Just as the mixed messages and clumsy politics were symptomatic of the Abbott government's failures in its first 100 days, the debate that followed in Parliament was a metaphor for the most combative, negative and unproductive year in political memory.

In truth, two debates were compressed into one slanging match that culminated in the censure motion that was defeated on party lines on the last parliamentary sitting day of the year.

The narrow debate - and one Labor was anxious to press - was whether a deal could have been done that might have kept Holden going until 2022. A subplot was whether the cost of such a deal - reportedly an extra $80 million a year for seven years - was much less than comparable countries pay to keep their car industries, and a fraction of what will be required to find the Holden workers new jobs.

As Labor leader Bill Shorten saw it, Abbott's failure to keep Holden in Australia would be a defining moment of his government. But his cut-through line went to what happens now: ''If this has been such a foregone conclusion for so long, why don't they have plan B today? Where are all the bright ideas?''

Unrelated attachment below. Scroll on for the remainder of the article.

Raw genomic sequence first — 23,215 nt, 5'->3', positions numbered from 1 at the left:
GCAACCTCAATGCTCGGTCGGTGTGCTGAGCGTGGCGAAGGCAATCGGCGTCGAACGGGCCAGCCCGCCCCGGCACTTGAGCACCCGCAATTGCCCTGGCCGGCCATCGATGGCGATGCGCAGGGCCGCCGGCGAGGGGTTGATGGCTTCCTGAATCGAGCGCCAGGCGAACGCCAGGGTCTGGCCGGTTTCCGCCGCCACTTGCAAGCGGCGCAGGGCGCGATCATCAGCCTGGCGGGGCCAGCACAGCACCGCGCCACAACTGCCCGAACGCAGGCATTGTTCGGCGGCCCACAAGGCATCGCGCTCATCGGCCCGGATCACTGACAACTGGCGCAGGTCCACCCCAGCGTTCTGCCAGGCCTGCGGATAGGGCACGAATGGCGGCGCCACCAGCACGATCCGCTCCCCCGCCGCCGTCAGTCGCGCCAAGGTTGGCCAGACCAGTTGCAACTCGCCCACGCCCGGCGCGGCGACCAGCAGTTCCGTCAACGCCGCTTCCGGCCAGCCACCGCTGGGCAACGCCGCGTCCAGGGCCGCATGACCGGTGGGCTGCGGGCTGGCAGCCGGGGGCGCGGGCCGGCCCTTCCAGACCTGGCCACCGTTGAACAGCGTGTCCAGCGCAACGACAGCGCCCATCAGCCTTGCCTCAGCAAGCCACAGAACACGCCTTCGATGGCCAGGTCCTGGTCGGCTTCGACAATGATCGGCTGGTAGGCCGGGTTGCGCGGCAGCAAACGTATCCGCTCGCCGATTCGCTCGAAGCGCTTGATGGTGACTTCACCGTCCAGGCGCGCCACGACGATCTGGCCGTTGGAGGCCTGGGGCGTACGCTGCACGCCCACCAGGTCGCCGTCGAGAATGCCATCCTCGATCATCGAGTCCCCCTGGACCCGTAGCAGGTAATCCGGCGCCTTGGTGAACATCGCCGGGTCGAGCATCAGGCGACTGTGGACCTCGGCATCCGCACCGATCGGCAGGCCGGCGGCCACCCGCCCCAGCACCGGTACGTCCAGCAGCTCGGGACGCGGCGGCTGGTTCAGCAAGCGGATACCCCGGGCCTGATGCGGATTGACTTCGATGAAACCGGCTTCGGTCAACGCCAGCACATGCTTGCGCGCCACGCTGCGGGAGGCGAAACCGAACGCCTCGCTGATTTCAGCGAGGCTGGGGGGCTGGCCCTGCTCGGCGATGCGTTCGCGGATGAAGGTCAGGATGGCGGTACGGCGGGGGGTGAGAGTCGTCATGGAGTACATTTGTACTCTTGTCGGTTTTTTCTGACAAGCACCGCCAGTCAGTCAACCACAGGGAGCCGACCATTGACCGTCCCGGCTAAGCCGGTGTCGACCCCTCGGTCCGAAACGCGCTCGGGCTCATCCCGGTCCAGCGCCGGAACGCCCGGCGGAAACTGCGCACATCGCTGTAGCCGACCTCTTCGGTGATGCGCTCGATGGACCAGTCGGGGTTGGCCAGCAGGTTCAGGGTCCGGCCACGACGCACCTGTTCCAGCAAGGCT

Abbott's response was to refer to Devereux's statement that it would be wrong to attribute the decision ''to action or inaction on the part of the government'' and to point to the car makers that disappeared on Labor's watch.

The bigger-picture debate - and the safer ground for the Coalition - concerned the inevitability that higher costs, lower volumes and the fragmented nature of the Australian market would seal the fate of the domestic industry in the end, even if the high dollar had not conspired with these factors right now to create ''a perfect storm''.

''We have tried throwing money at the motor industry, but it just does not work,'' Abbott insisted. ''What we need to do, if we are going to help the motor industry and the other manufacturing industries of this country, is get the fundamentals right.

''We need to get taxes down, we need to get regulation down and we need to ensure that the great workers of Australia are unshackled and are able to be not just amongst the best paid workers in the world but amongst the most productive workers in the world.''

How much comfort these words brought to those who will lose their jobs is questionable. Clearly, the sentiments had no impact on General Motors in Detroit.